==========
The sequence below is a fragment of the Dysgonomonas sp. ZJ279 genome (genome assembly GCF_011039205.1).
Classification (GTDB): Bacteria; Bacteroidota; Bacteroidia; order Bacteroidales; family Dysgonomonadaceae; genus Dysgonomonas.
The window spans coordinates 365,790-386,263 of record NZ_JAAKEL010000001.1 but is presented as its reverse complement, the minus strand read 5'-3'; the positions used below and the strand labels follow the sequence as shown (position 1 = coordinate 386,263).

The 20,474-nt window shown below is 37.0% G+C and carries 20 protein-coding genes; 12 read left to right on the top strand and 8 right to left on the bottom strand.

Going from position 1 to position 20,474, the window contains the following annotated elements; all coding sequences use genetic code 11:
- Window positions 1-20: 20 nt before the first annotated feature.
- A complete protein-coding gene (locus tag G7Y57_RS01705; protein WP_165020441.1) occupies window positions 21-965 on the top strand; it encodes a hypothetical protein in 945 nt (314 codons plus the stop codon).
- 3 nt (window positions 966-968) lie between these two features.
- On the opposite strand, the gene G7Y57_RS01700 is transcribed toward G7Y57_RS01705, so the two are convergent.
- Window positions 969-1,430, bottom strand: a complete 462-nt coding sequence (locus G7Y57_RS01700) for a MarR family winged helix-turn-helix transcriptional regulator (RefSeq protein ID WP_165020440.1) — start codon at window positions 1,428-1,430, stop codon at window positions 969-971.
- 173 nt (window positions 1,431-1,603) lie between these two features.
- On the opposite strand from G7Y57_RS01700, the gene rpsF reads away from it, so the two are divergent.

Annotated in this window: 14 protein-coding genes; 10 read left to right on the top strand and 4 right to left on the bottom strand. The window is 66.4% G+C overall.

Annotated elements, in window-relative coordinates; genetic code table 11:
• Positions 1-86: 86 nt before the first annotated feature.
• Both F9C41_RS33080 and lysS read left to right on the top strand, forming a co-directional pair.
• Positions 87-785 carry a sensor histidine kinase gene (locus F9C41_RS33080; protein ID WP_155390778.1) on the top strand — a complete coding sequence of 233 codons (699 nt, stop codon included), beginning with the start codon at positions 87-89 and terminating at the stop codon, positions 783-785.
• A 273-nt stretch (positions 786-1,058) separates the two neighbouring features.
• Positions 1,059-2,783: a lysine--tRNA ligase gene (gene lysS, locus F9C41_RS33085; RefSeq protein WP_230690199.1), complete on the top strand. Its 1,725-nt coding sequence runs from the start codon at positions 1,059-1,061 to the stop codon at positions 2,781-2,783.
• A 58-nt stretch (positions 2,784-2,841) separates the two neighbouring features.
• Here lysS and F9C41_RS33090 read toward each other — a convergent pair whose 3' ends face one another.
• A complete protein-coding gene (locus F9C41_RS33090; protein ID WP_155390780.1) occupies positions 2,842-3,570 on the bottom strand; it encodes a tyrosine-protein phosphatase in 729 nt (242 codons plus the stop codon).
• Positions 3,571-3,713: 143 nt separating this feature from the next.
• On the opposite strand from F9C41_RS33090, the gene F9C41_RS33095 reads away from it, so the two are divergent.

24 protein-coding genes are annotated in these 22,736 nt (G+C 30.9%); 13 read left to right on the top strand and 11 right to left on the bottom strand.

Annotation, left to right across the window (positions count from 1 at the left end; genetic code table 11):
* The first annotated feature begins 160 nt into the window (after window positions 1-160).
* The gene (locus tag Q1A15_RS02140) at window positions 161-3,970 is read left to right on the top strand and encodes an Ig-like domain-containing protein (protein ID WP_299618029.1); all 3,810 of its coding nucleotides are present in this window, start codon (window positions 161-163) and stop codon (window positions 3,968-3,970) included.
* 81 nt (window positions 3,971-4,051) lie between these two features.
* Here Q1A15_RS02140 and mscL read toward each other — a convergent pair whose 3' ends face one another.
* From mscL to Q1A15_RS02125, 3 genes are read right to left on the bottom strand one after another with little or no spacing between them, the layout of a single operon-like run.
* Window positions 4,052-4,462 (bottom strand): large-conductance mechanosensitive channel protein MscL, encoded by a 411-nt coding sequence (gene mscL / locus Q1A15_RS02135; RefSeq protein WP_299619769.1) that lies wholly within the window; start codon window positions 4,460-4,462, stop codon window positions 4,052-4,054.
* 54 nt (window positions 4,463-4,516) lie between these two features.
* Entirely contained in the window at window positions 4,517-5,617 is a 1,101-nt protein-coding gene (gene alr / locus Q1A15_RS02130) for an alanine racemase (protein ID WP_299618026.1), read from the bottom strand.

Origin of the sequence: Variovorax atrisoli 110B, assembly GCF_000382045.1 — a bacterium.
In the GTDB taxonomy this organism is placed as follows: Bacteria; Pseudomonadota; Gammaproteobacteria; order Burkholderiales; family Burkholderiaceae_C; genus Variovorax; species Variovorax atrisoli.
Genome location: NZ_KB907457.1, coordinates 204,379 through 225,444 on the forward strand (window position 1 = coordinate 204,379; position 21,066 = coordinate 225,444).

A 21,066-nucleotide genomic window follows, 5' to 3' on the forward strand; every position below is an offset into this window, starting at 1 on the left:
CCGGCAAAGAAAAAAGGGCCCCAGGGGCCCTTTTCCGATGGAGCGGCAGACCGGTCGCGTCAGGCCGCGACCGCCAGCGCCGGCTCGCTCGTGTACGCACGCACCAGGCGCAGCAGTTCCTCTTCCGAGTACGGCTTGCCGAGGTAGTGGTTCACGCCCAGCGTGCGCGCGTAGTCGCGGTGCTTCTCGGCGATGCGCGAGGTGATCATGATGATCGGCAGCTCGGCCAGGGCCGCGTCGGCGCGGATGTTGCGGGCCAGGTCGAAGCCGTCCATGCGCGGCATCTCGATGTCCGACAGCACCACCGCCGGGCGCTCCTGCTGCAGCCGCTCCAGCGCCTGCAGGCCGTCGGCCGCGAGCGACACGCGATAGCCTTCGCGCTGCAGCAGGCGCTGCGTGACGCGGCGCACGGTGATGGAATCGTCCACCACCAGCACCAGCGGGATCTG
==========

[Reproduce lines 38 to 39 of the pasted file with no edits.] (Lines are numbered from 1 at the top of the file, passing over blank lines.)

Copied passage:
A 21,066-nucleotide genomic window follows, 5' to 3' on the forward strand; every position below is an offset into this window, starting at 1 on the left:
CCGGCAAAGAAAAAAGGGCCCCAGGGGCCCTTTTCCGATGGAGCGGCAGACCGGTCGCGTCAGGCCGCGACCGCCAGCGCCGGCTCGCTCGTGTACGCACGCACCAGGCGCAGCAGTTCCTCTTCCGAGTACGGCTTGCCGAGGTAGTGGTTCACGCCCAGCGTGCGCGCGTAGTCGCGGTGCTTCTCGGCGATGCGCGAGGTGATCATGATGATCGGCAGCTCGGCCAGGGCCGCGTCGGCGCGGATGTTGCGGGCCAGGTCGAAGCCGTCCATGCGCGGCATCTCGATGTCCGACAGCACCACCGCCGGGCGCTCCTGCTGCAGCCGCTCCAGCGCCTGCAGGCCGTCGGCCGCGAGCGACACGCGATAGCCTTCGCGCTGCAGCAGGCGCTGCGTGACGCGGCGCACGGTGATGGAATCGTCCACCACCAGCACCAGCGGGATCTG